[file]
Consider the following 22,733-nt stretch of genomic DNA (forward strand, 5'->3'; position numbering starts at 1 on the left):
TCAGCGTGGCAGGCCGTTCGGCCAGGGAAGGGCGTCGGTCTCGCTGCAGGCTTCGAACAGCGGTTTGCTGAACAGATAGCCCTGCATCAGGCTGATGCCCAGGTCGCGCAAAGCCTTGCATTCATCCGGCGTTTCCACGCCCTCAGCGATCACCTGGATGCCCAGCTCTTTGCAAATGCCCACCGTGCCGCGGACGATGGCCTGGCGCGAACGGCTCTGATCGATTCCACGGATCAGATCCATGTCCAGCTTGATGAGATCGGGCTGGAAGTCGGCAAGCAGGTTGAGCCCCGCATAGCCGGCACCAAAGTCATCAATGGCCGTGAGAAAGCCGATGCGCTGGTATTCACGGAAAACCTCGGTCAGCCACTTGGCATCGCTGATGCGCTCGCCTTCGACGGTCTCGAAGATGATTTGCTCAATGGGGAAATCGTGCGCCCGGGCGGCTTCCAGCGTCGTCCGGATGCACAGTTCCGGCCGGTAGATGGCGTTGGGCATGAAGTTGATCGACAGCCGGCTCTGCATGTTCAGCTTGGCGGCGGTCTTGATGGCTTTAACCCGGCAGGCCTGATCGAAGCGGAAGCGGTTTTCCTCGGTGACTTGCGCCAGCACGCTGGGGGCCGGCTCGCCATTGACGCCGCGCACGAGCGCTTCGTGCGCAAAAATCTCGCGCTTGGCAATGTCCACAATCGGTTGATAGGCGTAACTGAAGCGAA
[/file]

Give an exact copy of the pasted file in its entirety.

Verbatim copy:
Consider the following 22,733-nt stretch of genomic DNA (forward strand, 5'->3'; position numbering starts at 1 on the left):
TCAGCGTGGCAGGCCGTTCGGCCAGGGAAGGGCGTCGGTCTCGCTGCAGGCTTCGAACAGCGGTTTGCTGAACAGATAGCCCTGCATCAGGCTGATGCCCAGGTCGCGCAAAGCCTTGCATTCATCCGGCGTTTCCACGCCCTCAGCGATCACCTGGATGCCCAGCTCTTTGCAAATGCCCACCGTGCCGCGGACGATGGCCTGGCGCGAACGGCTCTGATCGATTCCACGGATCAGATCCATGTCCAGCTTGATGAGATCGGGCTGGAAGTCGGCAAGCAGGTTGAGCCCCGCATAGCCGGCACCAAAGTCATCAATGGCCGTGAGAAAGCCGATGCGCTGGTATTCACGGAAAACCTCGGTCAGCCACTTGGCATCGCTGATGCGCTCGCCTTCGACGGTCTCGAAGATGATTTGCTCAATGGGGAAATCGTGCGCCCGGGCGGCTTCCAGCGTCGTCCGGATGCACAGTTCCGGCCGGTAGATGGCGTTGGGCATGAAGTTGATCGACAGCCGGCTCTGCATGTTCAGCTTGGCGGCGGTCTTGATGGCTTTAACCCGGCAGGCCTGATCGAAGCGGAAGCGGTTTTCCTCGGTGACTTGCGCCAGCACGCTGGGGGCCGGCTCGCCATTGACGCCGCGCACGAGCGCTTCGTGCGCAAAAATCTCGCGCTTGGCAATGTCCACAATCGGTTGATAGGCGTAACTGAAGCGAA